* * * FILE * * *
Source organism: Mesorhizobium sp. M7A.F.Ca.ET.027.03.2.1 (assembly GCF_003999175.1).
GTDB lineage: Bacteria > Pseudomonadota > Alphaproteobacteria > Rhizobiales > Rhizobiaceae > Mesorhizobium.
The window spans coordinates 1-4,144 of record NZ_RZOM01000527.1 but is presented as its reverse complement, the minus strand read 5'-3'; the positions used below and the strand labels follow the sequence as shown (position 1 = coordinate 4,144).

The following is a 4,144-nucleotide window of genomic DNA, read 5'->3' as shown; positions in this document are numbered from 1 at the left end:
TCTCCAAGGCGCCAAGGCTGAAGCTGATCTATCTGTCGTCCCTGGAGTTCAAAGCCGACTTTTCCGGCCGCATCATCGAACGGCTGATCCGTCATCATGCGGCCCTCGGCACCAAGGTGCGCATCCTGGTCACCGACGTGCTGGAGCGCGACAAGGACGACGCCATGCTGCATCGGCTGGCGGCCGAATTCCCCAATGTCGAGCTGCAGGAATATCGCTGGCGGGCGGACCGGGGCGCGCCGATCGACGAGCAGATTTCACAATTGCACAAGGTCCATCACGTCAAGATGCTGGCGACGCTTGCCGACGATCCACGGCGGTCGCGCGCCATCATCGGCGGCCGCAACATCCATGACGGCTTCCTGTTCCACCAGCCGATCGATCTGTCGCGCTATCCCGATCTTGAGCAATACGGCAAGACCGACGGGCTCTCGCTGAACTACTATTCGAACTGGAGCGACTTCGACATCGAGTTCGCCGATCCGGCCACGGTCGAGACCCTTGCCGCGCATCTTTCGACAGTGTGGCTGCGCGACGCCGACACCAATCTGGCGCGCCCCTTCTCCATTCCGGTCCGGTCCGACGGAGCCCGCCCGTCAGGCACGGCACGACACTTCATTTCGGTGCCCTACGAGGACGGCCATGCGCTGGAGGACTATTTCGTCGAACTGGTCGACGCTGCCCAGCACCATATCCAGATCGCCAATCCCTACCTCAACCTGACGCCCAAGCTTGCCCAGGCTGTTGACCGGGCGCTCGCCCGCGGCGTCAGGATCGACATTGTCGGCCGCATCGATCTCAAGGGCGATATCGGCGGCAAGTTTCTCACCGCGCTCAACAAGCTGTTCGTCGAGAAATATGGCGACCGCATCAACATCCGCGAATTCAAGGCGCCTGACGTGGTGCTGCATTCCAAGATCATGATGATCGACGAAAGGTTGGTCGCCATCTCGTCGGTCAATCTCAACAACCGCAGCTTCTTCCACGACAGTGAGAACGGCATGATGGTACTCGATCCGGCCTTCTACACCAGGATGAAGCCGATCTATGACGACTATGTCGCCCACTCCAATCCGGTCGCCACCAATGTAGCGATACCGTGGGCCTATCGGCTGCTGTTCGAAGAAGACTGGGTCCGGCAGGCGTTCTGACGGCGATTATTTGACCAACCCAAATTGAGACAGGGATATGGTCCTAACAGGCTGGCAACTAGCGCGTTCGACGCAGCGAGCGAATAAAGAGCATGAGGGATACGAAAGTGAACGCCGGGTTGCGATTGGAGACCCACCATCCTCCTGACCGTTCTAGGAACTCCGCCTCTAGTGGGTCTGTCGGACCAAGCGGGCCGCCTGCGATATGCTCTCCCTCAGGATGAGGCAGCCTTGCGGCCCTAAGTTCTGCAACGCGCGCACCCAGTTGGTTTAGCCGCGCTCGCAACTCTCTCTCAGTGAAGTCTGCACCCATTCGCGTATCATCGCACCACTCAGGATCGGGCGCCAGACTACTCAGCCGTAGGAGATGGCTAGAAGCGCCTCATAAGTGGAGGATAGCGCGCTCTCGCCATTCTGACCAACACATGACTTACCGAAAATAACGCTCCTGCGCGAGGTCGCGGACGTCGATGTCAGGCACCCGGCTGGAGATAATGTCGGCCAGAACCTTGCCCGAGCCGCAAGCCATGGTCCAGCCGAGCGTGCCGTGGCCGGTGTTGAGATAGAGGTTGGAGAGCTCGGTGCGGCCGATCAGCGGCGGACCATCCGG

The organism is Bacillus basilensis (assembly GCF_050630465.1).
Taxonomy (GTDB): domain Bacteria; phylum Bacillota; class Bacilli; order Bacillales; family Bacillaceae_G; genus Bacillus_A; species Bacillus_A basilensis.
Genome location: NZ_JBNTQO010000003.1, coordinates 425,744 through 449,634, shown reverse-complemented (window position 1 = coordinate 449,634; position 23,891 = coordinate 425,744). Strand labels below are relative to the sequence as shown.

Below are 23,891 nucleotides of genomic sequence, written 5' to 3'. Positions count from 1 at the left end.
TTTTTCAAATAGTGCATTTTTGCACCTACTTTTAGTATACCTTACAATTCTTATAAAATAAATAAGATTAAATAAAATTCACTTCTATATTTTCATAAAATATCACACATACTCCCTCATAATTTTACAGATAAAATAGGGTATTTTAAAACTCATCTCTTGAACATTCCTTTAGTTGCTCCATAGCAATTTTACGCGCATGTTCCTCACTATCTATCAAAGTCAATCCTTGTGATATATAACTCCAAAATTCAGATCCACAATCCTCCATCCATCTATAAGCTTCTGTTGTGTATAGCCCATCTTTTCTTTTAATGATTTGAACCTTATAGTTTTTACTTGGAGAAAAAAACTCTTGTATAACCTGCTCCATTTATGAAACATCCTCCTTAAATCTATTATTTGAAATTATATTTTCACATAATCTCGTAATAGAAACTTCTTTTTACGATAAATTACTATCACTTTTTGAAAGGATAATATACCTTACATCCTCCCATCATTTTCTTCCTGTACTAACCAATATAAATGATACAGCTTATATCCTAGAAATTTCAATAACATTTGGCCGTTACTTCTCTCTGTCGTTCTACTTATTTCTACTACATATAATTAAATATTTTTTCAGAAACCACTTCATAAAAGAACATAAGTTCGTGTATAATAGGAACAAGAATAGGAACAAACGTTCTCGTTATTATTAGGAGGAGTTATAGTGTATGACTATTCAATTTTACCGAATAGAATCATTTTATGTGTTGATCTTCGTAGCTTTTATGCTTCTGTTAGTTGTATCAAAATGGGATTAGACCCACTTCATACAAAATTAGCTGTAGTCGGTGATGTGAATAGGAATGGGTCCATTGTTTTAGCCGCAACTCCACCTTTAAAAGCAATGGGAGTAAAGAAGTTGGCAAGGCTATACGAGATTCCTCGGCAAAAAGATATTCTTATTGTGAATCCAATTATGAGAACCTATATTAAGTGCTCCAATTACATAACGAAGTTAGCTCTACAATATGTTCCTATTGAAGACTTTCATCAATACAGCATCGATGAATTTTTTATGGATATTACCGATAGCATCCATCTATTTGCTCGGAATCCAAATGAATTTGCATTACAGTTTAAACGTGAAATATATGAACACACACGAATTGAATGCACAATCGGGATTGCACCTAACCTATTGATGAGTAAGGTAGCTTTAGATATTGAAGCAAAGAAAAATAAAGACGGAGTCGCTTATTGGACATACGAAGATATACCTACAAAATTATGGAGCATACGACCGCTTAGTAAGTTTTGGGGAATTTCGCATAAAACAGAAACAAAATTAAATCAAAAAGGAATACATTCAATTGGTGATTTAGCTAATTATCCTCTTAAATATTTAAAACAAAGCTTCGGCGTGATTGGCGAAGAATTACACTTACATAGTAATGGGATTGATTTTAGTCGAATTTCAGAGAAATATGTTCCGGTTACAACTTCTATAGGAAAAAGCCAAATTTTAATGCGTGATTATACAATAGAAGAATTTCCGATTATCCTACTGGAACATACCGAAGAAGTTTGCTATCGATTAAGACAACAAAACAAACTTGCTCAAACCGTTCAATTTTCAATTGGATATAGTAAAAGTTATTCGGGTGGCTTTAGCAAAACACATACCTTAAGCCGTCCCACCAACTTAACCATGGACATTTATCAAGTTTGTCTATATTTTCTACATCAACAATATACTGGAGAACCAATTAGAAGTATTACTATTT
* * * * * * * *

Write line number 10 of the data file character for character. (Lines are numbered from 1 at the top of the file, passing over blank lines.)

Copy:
TTTTTCAAATAGTGCATTTTTGCACCTACTTTTAGTATACCTTACAATTCTTATAAAATAAATAAGATTAAATAAAATTCACTTCTATATTTTCATAAAATATCACACATACTCCCTCATAATTTTACAGATAAAATAGGGTATTTTAAAACTCATCTCTTGAACATTCCTTTAGTTGCTCCATAGCAATTTTACGCGCATGTTCCTCACTATCTATCAAAGTCAATCCTTGTGATATATAACTCCAAAATTCAGATCCACAATCCTCCATCCATCTATAAGCTTCTGTTGTGTATAGCCCATCTTTTCTTTTAATGATTTGAACCTTATAGTTTTTACTTGGAGAAAAAAACTCTTGTATAACCTGCTCCATTTATGAAACATCCTCCTTAAATCTATTATTTGAAATTATATTTTCACATAATCTCGTAATAGAAACTTCTTTTTACGATAAATTACTATCACTTTTTGAAAGGATAATATACCTTACATCCTCCCATCATTTTCTTCCTGTACTAACCAATATAAATGATACAGCTTATATCCTAGAAATTTCAATAACATTTGGCCGTTACTTCTCTCTGTCGTTCTACTTATTTCTACTACATATAATTAAATATTTTTTCAGAAACCACTTCATAAAAGAACATAAGTTCGTGTATAATAGGAACAAGAATAGGAACAAACGTTCTCGTTATTATTAGGAGGAGTTATAGTGTATGACTATTCAATTTTACCGAATAGAATCATTTTATGTGTTGATCTTCGTAGCTTTTATGCTTCTGTTAGTTGTATCAAAATGGGATTAGACCCACTTCATACAAAATTAGCTGTAGTCGGTGATGTGAATAGGAATGGGTCCATTGTTTTAGCCGCAACTCCACCTTTAAAAGCAATGGGAGTAAAGAAGTTGGCAAGGCTATACGAGATTCCTCGGCAAAAAGATATTCTTATTGTGAATCCAATTATGAGAACCTATATTAAGTGCTCCAATTACATAACGAAGTTAGCTCTACAATATGTTCCTATTGAAGACTTTCATCAATACAGCATCGATGAATTTTTTATGGATATTACCGATAGCATCCATCTATTTGCTCGGAATCCAAATGAATTTGCATTACAGTTTAAACGTGAAATATATGAACACACACGAATTGAATGCACAATCGGGATTGCACCTAACCTATTGATGAGTAAGGTAGCTTTAGATATTGAAGCAAAGAAAAATAAAGACGGAGTCGCTTATTGGACATACGAAGATATACCTACAAAATTATGGAGCATACGACCGCTTAGTAAGTTTTGGGGAATTTCGCATAAAACAGAAACAAAATTAAATCAAAAAGGAATACATTCAATTGGTGATTTAGCTAATTATCCTCTTAAATATTTAAAACAAAGCTTCGGCGTGATTGGCGAAGAATTACACTTACATAGTAATGGGATTGATTTTAGTCGAATTTCAGAGAAATATGTTCCGGTTACAACTTCTATAGGAAAAAGCCAAATTTTAATGCGTGATTATACAATAGAAGAATTTCCGATTATCCTACTGGAACATACCGAAGAAGTTTGCTATCGATTAAGACAACAAAACAAACTTGCTCAAACCGTTCAATTTTCAATTGGATATAGTAAAAGTTATTCGGGTGGCTTTAGCAAAACACATACCTTAAGCCGTCCCACCAACTTAACCATGGACATTTATCAAGTTTGTCTATATTTTCTACATCAACAATATACTGGAGAACCAATTAGAAGTATTACTATTT